Solo: A Star Wars Story (2018) – Stupid Title in a Great Adventure

“Solo: A Star Wars Story” is a stupid title. We know the film is about Han Solo, so adding that is “A Star Wars Story” tells us nothing we don’t already know. Given that they wanted to make a Trilogy out of this film I’m not sure how they’d show they are different, but I’m good with the sequels having different titles. Beyond my gripe about this title, I really liked this movie and thought it was a great. This was a film that explores the underworld of “Star Wars” where there are thieves, pirates and gangsters and no one is to be trusted. I enjoyed this film so much that I would watch sequels as the core cast and story were compelling and I found myself entranced through this entire side adventure within the Star Wars Franchise.

The film was directed by Ron Howard, (after the original directors Phil Lord and Christopher Miller were fired) and written by Jonathan and Lawrence Kasdan.

The story follows the adventures of Han Solo and explores how he became the smuggler we know in “A New Hope.” I’ll get more into that later on but the core of the plot is how he gets the Millennium Falcon and his motivation for going into the smuggler life. 

SPOILERS ahead

The Pros:

The “Star Wars” Underworld – The underworld is one of the core parts of the Star Wars films. We see Jabba and his palace in “Return of the Jedi” and get glimpses of the underworld of Coruscant in the prequels and in series like “Star Wars: The Clone Wars” tv series. I like this world… this is a world where money and power run everything and even the Empire stays out of their way. It is here, where we see characters make difficult and dark choices, as a matter of course and “Solo” does not disappoint in that regards. This film develops the underworld and we see the toll it takes on those who are forced into it or choose to become a part of it.

The Cloud Riders – This is a pirate group that is always getting in on Beckett’s jobs, as we see, he and the leader have a history with one another. I won’t spoil what happens with them, but there is more to them than meets the eye and, like everyone in this movie, they are far more complex than they first appear to be.

Tobias Beckett and his Crew – Woody Harrelson is fantastic as Beckett, a corrupt guy out for himself but, also, caring, as we see he’s married to his partner Val and clearly loves her. As well as, great rapport with his pilot, Rio, an alien with four arms and attitude. Eventually Chewie and Han join this group on a train heist job. The crew has a great dynamic and I would have watched a show about the 5 of them. Han joins them after he discovers their con and becomes part of their crew. 

Dryden Vos and the Crimson Dawn – Paul Bettany plays an amazing villain. This is a guy who reeks threat and charm as he invades peoples’ space, and does all he can to disarm them before ever having to fight them. You can tell why he became leader of the Crimson Dawn, as he flies in a huge ship to track his assets to make sure they finish their jobs. His power is far reaching, too, as Qi’ra and Han were orphans under the control of Lady Proxima, and now she is under Vos and the Crimson Dawn’s control. His organization has become one of the most powerful gangs in the galaxy.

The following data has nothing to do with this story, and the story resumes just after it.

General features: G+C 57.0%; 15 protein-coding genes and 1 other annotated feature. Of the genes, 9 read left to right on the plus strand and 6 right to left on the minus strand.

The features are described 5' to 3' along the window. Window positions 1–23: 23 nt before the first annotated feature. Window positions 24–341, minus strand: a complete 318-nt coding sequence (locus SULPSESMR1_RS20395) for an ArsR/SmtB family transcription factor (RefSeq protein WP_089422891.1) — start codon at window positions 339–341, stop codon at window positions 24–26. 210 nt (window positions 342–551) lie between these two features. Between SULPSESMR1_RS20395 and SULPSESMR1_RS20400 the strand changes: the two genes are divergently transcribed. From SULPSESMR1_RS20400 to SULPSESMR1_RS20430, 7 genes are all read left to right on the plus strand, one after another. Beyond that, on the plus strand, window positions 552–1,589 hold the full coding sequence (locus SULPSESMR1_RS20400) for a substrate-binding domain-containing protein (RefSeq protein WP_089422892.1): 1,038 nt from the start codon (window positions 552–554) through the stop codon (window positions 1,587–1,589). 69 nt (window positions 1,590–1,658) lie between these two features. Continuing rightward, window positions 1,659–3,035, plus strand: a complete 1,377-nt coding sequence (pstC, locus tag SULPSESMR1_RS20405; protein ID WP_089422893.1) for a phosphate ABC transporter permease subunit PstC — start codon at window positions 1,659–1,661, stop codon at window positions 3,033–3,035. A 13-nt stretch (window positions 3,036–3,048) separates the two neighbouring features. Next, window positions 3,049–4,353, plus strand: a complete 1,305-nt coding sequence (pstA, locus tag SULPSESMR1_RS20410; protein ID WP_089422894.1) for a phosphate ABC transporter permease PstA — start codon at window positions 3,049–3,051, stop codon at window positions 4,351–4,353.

Lando – Donald Glover captures Lando’s charm beautifully. Young Lando is a gambler who does what he wants, and will cheat to win. This provides an interesting dynamic with Han who is idealistic and good at this point, where Lando shows the direction Han will go. Lando, of course, owns the Millennium Falcon and his co-pilot is L3, a droid who believes in equal rights for droids and has a complicated relationship with Lando.

Han and Chewbacca – Han and Chewbacca are the heart of the film, as we see that they have each others back on multiple occasions. Initially they start out distrusting each other and depending on one another for simple survival, but with each sacrifice they make for each other, they soon become partners and close friends by the end of the film.

Okay:

Qi’ra – Qi’ra is Han’s childhood friend and love interest. Amelia Clarke does a decent job in the role, but I wouldn’t call her super memorable. She plays her part in the advancement of the plot and there are some great twists with her character, but I feel more could have been done. I wanted more scenes of her with Han, so their relationship could be developed further and so that the romance would feel more real.

Fanservice – Want to learn how characters got their nicknames or names? Want to know why the Falcon looks why it does? Want to get some “A New Hope” references? Well, you will get all this, and more, in this film. It never gets as bad as “Rogue One” in the references and the original characters carry the film. So much of the fanservice wasn’t needed and I would have preferred we never had the questions answered.

The Cons:

The Cinematography – The cinematography is really dark. There were times I had trouble seeing what was going on on screen and had to depend wholly on what I heard the characters were saying, rather than what I was seeing. This was a huge detriment and what kept the film from being the perfect film of its type.